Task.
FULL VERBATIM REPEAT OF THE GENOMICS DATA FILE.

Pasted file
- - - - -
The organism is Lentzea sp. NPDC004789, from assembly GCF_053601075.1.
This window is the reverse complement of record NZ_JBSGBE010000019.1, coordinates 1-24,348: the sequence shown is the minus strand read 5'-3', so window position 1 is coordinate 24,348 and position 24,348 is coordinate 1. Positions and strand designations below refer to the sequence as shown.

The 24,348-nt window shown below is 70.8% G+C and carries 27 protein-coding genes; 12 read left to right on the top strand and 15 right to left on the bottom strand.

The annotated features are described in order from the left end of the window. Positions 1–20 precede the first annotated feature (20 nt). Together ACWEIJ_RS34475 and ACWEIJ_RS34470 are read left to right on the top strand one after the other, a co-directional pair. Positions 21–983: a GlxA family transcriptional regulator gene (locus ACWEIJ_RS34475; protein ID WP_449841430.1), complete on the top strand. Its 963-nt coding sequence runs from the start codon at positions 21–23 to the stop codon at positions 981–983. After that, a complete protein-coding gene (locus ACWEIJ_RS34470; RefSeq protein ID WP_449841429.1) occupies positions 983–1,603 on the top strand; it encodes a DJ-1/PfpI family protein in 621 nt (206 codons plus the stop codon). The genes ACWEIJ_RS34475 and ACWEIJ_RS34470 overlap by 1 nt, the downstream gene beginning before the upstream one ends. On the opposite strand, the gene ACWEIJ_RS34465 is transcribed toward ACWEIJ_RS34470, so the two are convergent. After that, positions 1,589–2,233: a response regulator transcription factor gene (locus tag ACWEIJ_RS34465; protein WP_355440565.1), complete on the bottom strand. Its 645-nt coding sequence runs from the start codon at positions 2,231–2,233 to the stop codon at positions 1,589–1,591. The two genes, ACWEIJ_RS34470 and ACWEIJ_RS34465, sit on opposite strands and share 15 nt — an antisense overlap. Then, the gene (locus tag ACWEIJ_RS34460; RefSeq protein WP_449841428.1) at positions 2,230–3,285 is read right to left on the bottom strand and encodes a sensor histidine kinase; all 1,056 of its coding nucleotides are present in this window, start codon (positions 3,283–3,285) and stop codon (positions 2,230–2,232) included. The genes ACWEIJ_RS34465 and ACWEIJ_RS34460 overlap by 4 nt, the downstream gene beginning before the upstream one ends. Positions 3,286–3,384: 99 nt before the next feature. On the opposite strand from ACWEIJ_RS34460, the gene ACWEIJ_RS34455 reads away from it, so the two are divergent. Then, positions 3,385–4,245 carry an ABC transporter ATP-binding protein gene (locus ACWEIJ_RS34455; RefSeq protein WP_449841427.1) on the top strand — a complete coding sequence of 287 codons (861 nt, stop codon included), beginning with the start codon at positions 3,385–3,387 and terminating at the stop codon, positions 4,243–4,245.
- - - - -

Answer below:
The organism is Lentzea sp. NPDC004789, from assembly GCF_053601075.1.
This window is the reverse complement of record NZ_JBSGBE010000019.1, coordinates 1-24,348: the sequence shown is the minus strand read 5'-3', so window position 1 is coordinate 24,348 and position 24,348 is coordinate 1. Positions and strand designations below refer to the sequence as shown.

The 24,348-nt window shown below is 70.8% G+C and carries 27 protein-coding genes; 12 read left to right on the top strand and 15 right to left on the bottom strand.

The annotated features are described in order from the left end of the window. Positions 1–20 precede the first annotated feature (20 nt). Together ACWEIJ_RS34475 and ACWEIJ_RS34470 are read left to right on the top strand one after the other, a co-directional pair. Positions 21–983: a GlxA family transcriptional regulator gene (locus ACWEIJ_RS34475; protein ID WP_449841430.1), complete on the top strand. Its 963-nt coding sequence runs from the start codon at positions 21–23 to the stop codon at positions 981–983. After that, a complete protein-coding gene (locus ACWEIJ_RS34470; RefSeq protein ID WP_449841429.1) occupies positions 983–1,603 on the top strand; it encodes a DJ-1/PfpI family protein in 621 nt (206 codons plus the stop codon). The genes ACWEIJ_RS34475 and ACWEIJ_RS34470 overlap by 1 nt, the downstream gene beginning before the upstream one ends. On the opposite strand, the gene ACWEIJ_RS34465 is transcribed toward ACWEIJ_RS34470, so the two are convergent. After that, positions 1,589–2,233: a response regulator transcription factor gene (locus tag ACWEIJ_RS34465; protein WP_355440565.1), complete on the bottom strand. Its 645-nt coding sequence runs from the start codon at positions 2,231–2,233 to the stop codon at positions 1,589–1,591. The two genes, ACWEIJ_RS34470 and ACWEIJ_RS34465, sit on opposite strands and share 15 nt — an antisense overlap. Then, the gene (locus tag ACWEIJ_RS34460; RefSeq protein WP_449841428.1) at positions 2,230–3,285 is read right to left on the bottom strand and encodes a sensor histidine kinase; all 1,056 of its coding nucleotides are present in this window, start codon (positions 3,283–3,285) and stop codon (positions 2,230–2,232) included. The genes ACWEIJ_RS34465 and ACWEIJ_RS34460 overlap by 4 nt, the downstream gene beginning before the upstream one ends. Positions 3,286–3,384: 99 nt before the next feature. On the opposite strand from ACWEIJ_RS34460, the gene ACWEIJ_RS34455 reads away from it, so the two are divergent. Then, positions 3,385–4,245 carry an ABC transporter ATP-binding protein gene (locus ACWEIJ_RS34455; RefSeq protein WP_449841427.1) on the top strand — a complete coding sequence of 287 codons (861 nt, stop codon included), beginning with the start codon at positions 3,385–3,387 and terminating at the stop codon, positions 4,243–4,245.